There is a tendency in international circles to consider the G8 to be “passé”. There’s talk of a G13/14, a G16, and of course a G20. The argument is that these formats are the most representative in terms of economic, demographic and “civilisation” profiles because they include Africa, for example, and large, mainly Muslim countries such as Indonesia.
However, numbers are one thing, the G8’s working method, another.
As regards the number of participants, the Italian approach to the G8 takes this debate into account. More specifically, the summit at La Maddalena will be a clear illustration of a variable geometry structure based on the dossier under consideration. The Summit already diverges from the traditional G8 format, since the involvement of different actors at different stages goes further than the idea of a simple “G8+”. After an initial meeting of the “historic core” group of countries (the traditional G8), the agenda will essentially be discussed together with the G5 countries (India, China, South Africa, Brazil and Mexico), which are considered as host and not simply guest countries. Egypt will also be taking part, with the meeting opened up to a representative group of African countries as well.
This said, I believe that the method of the “G8 type” meetings is at least as important as the number of countries involved. From this point of view, I feel that the G8 still has something to teach us. Its flexibility has enabled us, and will do so increasingly in the future, to take a creative approach to the relationship between structures, functions and goals. It is policy goals, more than anything else, that should suggest the formats (structures), starting in any case with a “founding group” (that includes the G8, extended to the G5). The guiding role played by this core group remains essential. In this respect, the G8 should not be turned into a generic and fluctuating “GX”.
The G8 of the future will have a strategic function in terms of “support” for global governance as implemented, in both economic and policy terms, by the institutions (IMF, World Bank, WTO, United Nations). Essentially, it will be more similar to a “pre-negotiating” forum examining dossiers of global relevance than to an elitist “World Government”. Its aim will be to encourage and accelerate the decision-making process in international organisations. This “functional” group will be inclusive rather than exclusive, and will serve common causes of global relevance. In other words, the G8 will increasingly come to resemble an initiative and pressure group working to achieve global consensus. So, a Global Consensus Group (GCG). Participation in the Group’s proceedings should be more than merely “a seat at the table”: it should respond first and foremost to principles of responsibility and accountability.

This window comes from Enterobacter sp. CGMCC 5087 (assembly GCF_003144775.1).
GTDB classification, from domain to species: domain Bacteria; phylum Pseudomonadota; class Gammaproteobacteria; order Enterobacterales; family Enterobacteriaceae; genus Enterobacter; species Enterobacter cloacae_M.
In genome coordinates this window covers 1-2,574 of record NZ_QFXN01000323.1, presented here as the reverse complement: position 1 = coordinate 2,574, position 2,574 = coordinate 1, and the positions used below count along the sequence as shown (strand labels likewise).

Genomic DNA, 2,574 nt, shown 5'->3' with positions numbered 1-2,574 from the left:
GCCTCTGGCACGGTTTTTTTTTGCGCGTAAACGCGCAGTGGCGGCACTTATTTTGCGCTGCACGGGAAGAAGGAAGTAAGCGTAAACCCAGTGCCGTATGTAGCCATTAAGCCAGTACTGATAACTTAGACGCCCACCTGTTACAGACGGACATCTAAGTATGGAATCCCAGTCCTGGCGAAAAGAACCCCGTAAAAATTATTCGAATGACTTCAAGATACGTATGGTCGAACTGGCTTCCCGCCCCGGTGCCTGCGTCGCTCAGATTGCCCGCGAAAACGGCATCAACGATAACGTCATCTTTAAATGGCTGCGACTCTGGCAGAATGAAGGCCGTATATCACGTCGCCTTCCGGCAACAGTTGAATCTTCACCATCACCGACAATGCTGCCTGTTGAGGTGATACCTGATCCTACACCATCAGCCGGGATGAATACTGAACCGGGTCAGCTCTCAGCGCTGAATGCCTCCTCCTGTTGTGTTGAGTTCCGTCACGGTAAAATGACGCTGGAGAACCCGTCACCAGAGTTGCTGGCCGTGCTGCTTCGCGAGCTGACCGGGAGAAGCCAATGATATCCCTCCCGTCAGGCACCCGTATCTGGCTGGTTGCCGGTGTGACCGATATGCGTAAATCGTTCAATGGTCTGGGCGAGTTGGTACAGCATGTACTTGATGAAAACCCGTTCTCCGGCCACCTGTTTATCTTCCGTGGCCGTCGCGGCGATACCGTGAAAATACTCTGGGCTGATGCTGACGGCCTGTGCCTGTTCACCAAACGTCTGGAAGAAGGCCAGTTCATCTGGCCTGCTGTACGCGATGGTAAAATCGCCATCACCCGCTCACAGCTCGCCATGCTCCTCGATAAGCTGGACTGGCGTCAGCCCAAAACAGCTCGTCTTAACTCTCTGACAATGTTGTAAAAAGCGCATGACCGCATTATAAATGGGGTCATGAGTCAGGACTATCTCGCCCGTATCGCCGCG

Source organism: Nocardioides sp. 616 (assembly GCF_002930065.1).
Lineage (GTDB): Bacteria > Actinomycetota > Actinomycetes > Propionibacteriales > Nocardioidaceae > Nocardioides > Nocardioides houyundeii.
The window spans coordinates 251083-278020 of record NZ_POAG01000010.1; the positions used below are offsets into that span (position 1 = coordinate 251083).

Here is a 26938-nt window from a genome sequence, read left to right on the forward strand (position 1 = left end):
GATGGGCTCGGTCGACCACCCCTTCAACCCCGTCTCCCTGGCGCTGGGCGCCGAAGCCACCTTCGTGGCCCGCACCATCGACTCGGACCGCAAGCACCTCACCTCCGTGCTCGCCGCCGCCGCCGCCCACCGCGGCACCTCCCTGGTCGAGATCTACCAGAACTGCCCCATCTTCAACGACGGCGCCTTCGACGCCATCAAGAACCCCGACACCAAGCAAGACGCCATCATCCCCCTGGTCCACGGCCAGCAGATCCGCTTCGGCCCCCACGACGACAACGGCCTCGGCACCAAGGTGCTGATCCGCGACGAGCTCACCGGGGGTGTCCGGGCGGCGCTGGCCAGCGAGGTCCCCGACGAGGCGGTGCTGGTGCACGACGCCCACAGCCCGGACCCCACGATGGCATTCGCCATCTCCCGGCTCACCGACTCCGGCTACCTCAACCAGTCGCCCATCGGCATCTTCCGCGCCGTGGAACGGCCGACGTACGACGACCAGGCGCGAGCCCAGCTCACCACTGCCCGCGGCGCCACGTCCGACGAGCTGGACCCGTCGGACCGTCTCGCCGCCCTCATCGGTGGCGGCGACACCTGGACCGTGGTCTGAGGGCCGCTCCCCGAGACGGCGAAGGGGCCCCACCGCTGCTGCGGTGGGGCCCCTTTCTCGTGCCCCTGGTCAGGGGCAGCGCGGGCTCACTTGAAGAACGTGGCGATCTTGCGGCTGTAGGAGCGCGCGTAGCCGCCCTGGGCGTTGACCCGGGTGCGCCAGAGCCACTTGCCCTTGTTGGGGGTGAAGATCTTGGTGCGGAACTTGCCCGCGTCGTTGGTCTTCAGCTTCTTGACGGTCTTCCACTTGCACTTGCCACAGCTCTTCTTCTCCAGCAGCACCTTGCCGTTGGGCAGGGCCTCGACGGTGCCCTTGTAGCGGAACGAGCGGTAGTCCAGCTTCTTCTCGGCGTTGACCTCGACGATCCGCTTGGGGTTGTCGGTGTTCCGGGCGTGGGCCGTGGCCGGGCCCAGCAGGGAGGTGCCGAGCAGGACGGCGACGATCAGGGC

As an “evolution” of the G8, the GCG will be a place to exercise “decision-making democracy” at the global level. This will allow opinions to be compared and discussed, proposals to be examined, and the priorities on the global agenda to be discussed with a view to formally examining and possibly adopting them in multilateral or regional fora. The difference with respect to other universal-participation networks, such as the UN General Assembly, lies in the possibility for a limited number of countries to develop and further analyse individual issues – without this preventing them from being representative of a wider international context.
The GCG’s “competences” could include questions regarding, for example, economic-financial issues on the global agenda, as well as political or security questions. We should not, however, rule out the possibility of it addressing questions of political-international relevance as well, especially those regarding serious crisis situations or security initiatives in the wider sense. From this perspective, the GCG should also deal with global security issues, i.e. all those multiple, diverse factors that, taken together, pose a challenge to world security (for example, climate change, desertification and mass migration; mobility and the risk of pandemics; the spread of weapons of mass destruction and their availability to terrorist groups; the question of the “clash of civilisations” in relation to religious radicalism, etc).
The important thing is for the “evolved” G8 not to be linked just to emergency situations or erratically changing requirements for inclusion, but for it to respond to real political-economic needs in a rapidly changing world.